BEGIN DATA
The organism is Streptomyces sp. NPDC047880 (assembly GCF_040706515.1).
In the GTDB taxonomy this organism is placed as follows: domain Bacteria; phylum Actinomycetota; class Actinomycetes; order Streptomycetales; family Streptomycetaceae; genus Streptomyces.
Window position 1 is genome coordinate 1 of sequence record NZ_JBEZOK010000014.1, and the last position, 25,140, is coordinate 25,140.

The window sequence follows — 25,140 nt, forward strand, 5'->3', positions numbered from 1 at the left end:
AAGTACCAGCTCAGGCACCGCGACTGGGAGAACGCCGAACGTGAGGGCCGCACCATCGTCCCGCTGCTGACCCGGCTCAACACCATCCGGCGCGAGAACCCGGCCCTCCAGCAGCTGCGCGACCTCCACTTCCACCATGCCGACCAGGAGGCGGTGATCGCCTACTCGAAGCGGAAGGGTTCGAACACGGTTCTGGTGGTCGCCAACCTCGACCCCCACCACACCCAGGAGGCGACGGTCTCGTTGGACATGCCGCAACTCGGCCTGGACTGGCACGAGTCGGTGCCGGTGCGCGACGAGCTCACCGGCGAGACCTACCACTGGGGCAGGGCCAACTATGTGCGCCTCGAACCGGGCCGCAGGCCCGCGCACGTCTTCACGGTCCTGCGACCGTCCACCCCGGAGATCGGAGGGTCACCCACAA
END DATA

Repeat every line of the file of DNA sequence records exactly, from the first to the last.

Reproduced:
The organism is Streptomyces sp. NPDC047880 (assembly GCF_040706515.1).
In the GTDB taxonomy this organism is placed as follows: domain Bacteria; phylum Actinomycetota; class Actinomycetes; order Streptomycetales; family Streptomycetaceae; genus Streptomyces.
Window position 1 is genome coordinate 1 of sequence record NZ_JBEZOK010000014.1, and the last position, 25,140, is coordinate 25,140.

The window sequence follows — 25,140 nt, forward strand, 5'->3', positions numbered from 1 at the left end:
AAGTACCAGCTCAGGCACCGCGACTGGGAGAACGCCGAACGTGAGGGCCGCACCATCGTCCCGCTGCTGACCCGGCTCAACACCATCCGGCGCGAGAACCCGGCCCTCCAGCAGCTGCGCGACCTCCACTTCCACCATGCCGACCAGGAGGCGGTGATCGCCTACTCGAAGCGGAAGGGTTCGAACACGGTTCTGGTGGTCGCCAACCTCGACCCCCACCACACCCAGGAGGCGACGGTCTCGTTGGACATGCCGCAACTCGGCCTGGACTGGCACGAGTCGGTGCCGGTGCGCGACGAGCTCACCGGCGAGACCTACCACTGGGGCAGGGCCAACTATGTGCGCCTCGAACCGGGCCGCAGGCCCGCGCACGTCTTCACGGTCCTGCGACCGTCCACCCCGGAGATCGGAGGGTCACCCACAA